Question #1.  Obedience is Man’s love language to God. But what does He demand of us? How shall we love him whom our heavenly Father sent to be our one true eternal Rabbi? In another mashal the Holy One has commanded us (Israel) to turn-in our old dirty wedding garments for new wedding garments.

We must ask, have we heard, understood, and obeyed this commandment?

Question #2.  The Son of the Highest (ben Elyon) our Messiah has told us (Israel) to accept His New Wine and to keep this special beverage only in the New Wineskin He has given us.

We must ask, have we heard, understood, and obeyed this commandment?

Question #3.  The Son of the Living One (ben Elohim Chayim) has told us (Israel) to be the Light of the World, to be His City of Light on a hill that shines out upon all the peoples and nations of the World, like the glorious light that shone from the Temple in Jerusalem.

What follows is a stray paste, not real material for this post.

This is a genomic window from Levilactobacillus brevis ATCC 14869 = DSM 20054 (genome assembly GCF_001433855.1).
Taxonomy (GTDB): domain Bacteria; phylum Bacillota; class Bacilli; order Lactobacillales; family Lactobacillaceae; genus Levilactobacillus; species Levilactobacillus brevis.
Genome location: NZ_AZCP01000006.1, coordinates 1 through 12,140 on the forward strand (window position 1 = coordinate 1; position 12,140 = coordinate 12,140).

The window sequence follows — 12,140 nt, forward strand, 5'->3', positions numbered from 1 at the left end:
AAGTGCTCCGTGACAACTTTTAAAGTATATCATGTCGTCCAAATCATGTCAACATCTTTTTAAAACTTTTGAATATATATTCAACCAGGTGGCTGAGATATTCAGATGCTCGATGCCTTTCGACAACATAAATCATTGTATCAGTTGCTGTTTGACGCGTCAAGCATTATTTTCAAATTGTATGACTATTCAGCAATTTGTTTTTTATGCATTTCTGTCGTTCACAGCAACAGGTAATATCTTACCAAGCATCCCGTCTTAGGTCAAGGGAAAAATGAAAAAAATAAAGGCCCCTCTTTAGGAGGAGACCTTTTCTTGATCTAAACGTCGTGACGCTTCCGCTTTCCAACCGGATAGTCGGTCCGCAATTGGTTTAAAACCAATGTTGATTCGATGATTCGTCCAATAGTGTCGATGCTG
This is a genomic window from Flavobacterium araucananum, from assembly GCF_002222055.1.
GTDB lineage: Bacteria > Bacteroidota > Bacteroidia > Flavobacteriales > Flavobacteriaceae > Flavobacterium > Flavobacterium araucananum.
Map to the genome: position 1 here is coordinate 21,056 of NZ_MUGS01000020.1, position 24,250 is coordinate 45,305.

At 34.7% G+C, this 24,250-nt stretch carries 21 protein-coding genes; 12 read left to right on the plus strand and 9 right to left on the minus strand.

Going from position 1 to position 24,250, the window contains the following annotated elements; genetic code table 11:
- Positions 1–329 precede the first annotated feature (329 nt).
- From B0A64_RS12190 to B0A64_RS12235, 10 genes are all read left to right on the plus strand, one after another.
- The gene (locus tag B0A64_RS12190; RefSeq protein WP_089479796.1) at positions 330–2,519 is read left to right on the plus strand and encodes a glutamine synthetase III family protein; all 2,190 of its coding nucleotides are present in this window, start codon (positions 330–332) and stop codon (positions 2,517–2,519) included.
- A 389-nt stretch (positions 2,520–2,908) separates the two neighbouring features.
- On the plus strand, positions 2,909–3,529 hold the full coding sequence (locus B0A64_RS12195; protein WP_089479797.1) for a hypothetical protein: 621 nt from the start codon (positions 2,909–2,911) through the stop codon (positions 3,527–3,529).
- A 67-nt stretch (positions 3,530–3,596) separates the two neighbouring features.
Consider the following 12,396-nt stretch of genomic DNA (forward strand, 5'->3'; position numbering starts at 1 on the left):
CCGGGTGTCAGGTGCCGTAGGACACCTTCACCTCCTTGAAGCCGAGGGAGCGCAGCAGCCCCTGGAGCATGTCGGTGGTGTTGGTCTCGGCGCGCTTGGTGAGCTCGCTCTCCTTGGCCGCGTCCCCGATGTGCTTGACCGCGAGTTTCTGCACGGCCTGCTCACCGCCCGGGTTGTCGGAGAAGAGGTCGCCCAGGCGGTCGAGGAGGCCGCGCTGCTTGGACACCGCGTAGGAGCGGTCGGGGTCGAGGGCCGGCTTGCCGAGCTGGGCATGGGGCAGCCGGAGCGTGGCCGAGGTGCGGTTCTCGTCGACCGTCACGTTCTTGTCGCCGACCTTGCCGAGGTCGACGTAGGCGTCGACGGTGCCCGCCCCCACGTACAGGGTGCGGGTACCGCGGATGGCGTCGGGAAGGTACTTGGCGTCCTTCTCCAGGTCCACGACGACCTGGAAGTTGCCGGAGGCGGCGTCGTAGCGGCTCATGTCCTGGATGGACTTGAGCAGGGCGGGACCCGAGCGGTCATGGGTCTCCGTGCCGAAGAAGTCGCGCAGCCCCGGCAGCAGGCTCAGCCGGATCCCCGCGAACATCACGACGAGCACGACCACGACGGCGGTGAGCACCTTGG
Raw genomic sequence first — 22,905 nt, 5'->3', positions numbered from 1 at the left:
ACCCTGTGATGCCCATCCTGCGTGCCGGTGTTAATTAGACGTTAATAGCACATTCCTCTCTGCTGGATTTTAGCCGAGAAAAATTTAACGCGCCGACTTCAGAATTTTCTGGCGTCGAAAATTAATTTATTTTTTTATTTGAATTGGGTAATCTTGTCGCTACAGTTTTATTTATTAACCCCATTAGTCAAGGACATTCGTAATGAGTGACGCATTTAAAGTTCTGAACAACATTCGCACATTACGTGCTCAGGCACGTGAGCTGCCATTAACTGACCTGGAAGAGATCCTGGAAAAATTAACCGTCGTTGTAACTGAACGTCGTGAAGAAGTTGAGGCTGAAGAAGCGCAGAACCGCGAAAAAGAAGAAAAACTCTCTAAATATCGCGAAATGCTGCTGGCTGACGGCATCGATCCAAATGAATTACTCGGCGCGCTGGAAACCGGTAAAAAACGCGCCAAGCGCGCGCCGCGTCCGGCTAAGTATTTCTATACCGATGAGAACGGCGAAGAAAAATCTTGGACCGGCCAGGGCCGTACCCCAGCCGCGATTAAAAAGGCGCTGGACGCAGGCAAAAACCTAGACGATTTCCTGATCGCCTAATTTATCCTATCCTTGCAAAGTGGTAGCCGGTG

We must ask, have we heard, understood, and obeyed this commandment?

Question #4.  The True and Righteous Witness (Ed HaEmet v’haTzedek) has told us to be the House of God that is wisely built upon no other foundation than the sure foundation of His Word. For Messiah is the One whom Adonai in these last days has spoken to us through. For Adonai Avinu has appointed the Messiah to be Nachalah Vako (heir of all things).

We must ask, have we heard, understood, and obeyed this commandment?

Question #5.  And now He, Who is the lover of our souls, tells us yet again to hear His Voice, “you are released from your slavery (debt) to sin;” and so are we now to proclaim to the family of Israel and to all the nations, peoples, and families of the world (the Commonwealth of Israel) His Good News: “You are forgiven!

We must ask, have we heard, understood, and obeyed this commandment?

“The Woman Who Loved Much:”